The city of New Orleans has responded to a Civil Service Commission staff report calling for the reassignment or demotion of nine, high-ranking police officers who have complained that they’re doing work below their rank.

In an extensive rebuttal, city attorneys argue that the Civil Service Commission’s report was “inaccurate, misguided, and misleading.” They contend that the commission’s investigation didn’t address the officers’ specific Civil Service complaints and that the commission relied on the officers’ accounts rather than department documents.

The eight captains and one major work in a small, windowless trailer in City Park. They’re assigned to the Administrative Support Unit, where they’re supposed to investigate violations of departmental policy — work similar to the Public Integrity Bureau.

The officers say they were sidelined to make way for officers favored by Police Superintendent Ronal Serpas.

In December, the Civil Service Commission issued a staff report that concluded that the officers were not doing work consistent with their classification and recommended that the commission order Serpas to assign them to work that fits their rank or officially demote them to lieutenant.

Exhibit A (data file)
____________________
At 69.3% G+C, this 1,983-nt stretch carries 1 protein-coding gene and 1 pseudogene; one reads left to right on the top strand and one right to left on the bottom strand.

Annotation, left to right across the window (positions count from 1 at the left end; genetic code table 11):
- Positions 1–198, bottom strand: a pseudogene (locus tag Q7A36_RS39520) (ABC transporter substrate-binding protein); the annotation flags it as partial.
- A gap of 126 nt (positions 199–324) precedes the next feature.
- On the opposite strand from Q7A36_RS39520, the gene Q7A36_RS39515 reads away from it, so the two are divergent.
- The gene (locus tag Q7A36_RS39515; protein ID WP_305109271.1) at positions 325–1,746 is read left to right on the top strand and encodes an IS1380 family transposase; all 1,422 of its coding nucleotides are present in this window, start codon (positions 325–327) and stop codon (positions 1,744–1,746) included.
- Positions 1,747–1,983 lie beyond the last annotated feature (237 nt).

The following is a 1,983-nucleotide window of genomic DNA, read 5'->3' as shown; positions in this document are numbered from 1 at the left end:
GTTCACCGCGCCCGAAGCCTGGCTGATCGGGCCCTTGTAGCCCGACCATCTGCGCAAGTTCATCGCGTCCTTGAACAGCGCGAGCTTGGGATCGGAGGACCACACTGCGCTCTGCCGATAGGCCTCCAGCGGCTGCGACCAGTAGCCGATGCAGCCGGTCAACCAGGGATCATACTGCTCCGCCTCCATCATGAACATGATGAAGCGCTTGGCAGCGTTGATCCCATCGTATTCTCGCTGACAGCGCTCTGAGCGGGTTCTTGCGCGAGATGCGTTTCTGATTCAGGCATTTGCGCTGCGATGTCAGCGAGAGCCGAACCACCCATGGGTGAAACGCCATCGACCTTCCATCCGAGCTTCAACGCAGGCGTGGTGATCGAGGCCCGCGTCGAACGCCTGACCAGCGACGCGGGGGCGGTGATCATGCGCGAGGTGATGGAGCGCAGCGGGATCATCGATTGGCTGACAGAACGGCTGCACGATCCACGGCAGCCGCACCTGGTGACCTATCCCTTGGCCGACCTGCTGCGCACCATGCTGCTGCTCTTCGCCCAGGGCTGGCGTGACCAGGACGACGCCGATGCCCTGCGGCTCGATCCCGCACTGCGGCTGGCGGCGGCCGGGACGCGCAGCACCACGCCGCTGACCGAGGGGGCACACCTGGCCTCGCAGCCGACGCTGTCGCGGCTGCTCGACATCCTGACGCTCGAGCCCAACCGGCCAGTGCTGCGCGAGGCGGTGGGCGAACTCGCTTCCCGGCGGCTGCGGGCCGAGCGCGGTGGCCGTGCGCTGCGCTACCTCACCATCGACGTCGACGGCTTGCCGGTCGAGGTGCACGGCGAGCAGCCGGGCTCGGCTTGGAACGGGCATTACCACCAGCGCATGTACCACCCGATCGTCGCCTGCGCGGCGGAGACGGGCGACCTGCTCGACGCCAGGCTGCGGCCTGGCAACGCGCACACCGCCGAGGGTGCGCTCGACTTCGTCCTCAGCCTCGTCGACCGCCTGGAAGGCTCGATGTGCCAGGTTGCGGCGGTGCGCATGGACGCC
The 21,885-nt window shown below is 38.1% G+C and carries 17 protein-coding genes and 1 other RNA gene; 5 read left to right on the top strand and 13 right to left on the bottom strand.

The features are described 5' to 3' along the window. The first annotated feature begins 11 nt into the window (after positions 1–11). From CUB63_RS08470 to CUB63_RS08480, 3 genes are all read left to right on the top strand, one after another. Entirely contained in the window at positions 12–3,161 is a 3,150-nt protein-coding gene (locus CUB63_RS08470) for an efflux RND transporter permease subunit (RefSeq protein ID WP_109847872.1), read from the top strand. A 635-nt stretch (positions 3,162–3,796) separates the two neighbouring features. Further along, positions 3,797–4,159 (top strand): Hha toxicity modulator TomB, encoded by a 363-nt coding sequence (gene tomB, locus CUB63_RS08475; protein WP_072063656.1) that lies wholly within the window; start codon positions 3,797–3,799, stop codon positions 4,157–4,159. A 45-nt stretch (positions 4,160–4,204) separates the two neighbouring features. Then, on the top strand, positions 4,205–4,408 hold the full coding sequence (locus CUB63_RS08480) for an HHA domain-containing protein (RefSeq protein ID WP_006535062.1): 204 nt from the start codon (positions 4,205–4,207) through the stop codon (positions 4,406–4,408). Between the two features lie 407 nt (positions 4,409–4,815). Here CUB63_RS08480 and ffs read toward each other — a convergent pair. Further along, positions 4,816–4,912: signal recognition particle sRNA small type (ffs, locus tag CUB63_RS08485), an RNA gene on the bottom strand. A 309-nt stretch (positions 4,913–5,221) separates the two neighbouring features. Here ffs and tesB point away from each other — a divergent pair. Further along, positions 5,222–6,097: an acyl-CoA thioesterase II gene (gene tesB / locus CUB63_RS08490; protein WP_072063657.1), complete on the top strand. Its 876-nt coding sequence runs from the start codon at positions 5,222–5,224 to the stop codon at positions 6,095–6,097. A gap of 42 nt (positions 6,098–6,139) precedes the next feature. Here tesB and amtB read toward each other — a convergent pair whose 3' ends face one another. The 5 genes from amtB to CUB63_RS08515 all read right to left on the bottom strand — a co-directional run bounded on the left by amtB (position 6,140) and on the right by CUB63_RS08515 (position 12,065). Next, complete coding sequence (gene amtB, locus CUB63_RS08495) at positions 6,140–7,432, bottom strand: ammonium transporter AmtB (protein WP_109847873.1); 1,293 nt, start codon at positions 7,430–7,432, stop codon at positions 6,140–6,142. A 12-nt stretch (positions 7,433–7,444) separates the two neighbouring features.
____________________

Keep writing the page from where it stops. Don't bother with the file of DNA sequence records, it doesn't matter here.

In its response, the city attorneys say the U.S. Department of Justice recommended that Integrity Control Officers work outside their districts. When they worked in the districts, according to the city attorneys, they ended up doing the work of assistant district commanders and didn’t spend enough time monitoring compliance with department policies.

Contrary to the officers’ complaints, the city said their work is “very important supervisory work in an administrative capacity” — just the sort of work that captains should do.

Much of the report is a critique of Civil Service Commission’s interpretation of Civil Service rules and the scope of its investigation, which the city contends was overbroad.

For instance, the attorneys argue that the report confuses the officers’ job classification with their assignment. And though the report apparently was based on site visits, staffing reports and job descriptions, city attorneys wrote that no such documentation was provided in response to a public-records request for materials used in the investigation.

Instead, according to the city, the report was largely based on the officers’ “self-serving” responses to a questionnaire about their job duties.

“The entire ‘findings’ section is a rehash of complaints that various ICOs [Integrity Control Officers] (not necessarily these six ICOs) have made in other pending cases … or complaints that the Director perceives were presented in the questionnaire responses,” the city attorneys wrote.

They asked the Civil Service Commission staff to conduct another investigation:

“Given the inaccurate and uncorroborated findings set forth in the ICO report, and the fact that the rule violations alleged by the complainants were not even addressed, the recommendations set forth in the report should not be followed.”